Tidally locked moon’s fixed face vs rotating earth’s ever-changing view

From the surface of the Earth, we always see the same side of the tidally locked Moon. We observe the Moon’s phases as it orbits our planet, transitioning from new to full and back again. But the perspective from the Moon is vastly different; we can see the entire Earth from there.

Tidal Locking

The same side of the Moon always faces Earth due to tidal locking, where the Moon rotates on its axis at the same rate it orbits the Earth, keeping one side permanently facing our planet, and ensuring that the other hemisphere of the Moon remains forever hidden from our view. This view is slightly altered by libration, providing the Earth observer with a subtle, rhythmic motion in the Moon’s sky.

Think of libration as a cosmic wobble, enabled by variations in the Moon’s orbital parameters, its eccentricity, and inclination. Over time, it is possible to see only up to 59% of the Moon’s surface, but only 50% at a time. It means we can see up to 9% of the outskirts of the Moon’s far side from Earth.

Tidally locked moon's fixed face vs rotating earth's ever-changing view
Moon passing in front of Earth. Source: NASA/NOAA

This phenomenon grants us the privilege of witnessing Earth’s elegant movement across the lunar sky, tracing out a Lissajous figure, also called Bowditch Curve – a rectangle approximately 15°48′ wide and 13°20′ high in angular dimensions. This pattern is produced by the intersection of two sinusoidal curves the axes of which are at right angles to each other.

Earthrises, though rare and slow, are one of the most awe-inspiring spectacles on the Moon. These occur as Earth slowly emerges above the lunar horizon, revealing our blue planet’s splendor against the inky void of space.

Imagine standing on the Moon’s surface and gazing at Earth’s rise over the lunar sky. It’s a gradual process, taking approximately 48 hours for Earth to clear its diameter.

The Moon’s Ever-Changing View of Earth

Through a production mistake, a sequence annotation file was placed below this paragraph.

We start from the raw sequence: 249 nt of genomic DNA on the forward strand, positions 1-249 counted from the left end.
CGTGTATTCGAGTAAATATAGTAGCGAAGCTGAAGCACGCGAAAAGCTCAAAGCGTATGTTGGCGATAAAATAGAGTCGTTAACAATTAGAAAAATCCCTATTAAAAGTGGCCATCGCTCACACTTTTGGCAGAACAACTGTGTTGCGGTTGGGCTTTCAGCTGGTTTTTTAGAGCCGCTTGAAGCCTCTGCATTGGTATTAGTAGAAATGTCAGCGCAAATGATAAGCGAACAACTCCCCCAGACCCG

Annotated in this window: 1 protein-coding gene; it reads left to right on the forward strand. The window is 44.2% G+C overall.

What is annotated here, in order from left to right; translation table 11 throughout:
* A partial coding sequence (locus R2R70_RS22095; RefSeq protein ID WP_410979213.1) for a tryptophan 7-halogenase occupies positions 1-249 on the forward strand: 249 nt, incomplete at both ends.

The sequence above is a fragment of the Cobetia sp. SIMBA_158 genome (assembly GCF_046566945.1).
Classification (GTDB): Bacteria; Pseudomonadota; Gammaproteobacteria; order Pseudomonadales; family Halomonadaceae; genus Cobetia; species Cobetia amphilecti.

On Earth, we witness the rise and set of the sun every 24 hours, marking our days and nights. Whereas, a day on the Moon lasts approximately 29.5 Earth days, the same duration as a synodic month. During these lunar days, the sun remains persistently in the sky for about 15 Earth days before plunging the lunar landscape into darkness for an equal span.

Tidally locked moon's fixed face vs rotating earth's ever-changing view
Earthrise, taken on December 24, 1968, by Apollo 8 astronaut William Anders. Credits: Wikipedia, NASA/Bill Anders,

Now, let’s consider the Moon’s view of Earth. Earth remains steady in the Moon’s sky, rotating on its axis – a silent but everchanging presence for any lunar observer.

The Earth features an angular diameter of about 2°. The Moon’s larger neighbor shines predominantly in blue, adorned with white patches and streaks that shift as our world rotates on its axis and its clouds drift.

In contrast to Earth, the Moon’s sky remains eternally black, bereft of the comforting hues of blue. Even in the brilliance of lunar daylight, the Moonscape is harsh and devoid of color, with sharp, unforgiving shadows.

The Earth, though a huge ball in the Moon’s sky, is only visible from a little more than half of the lunar globe the side always facing Earth. The far side of the Moon remains forever hidden from our view, whereas, this doesn’t restrict the view of Earth’s entire surface.

As the Moon orbits the Earth, an observer on the Moon’s surface would have the opportunity to see different parts of Earth, including both the day and night sides, simultaneously.

So, from the Moon’s perspective, there is no permanent “dark side” of the Earth.

  • September 8, 2023
Universe & Existence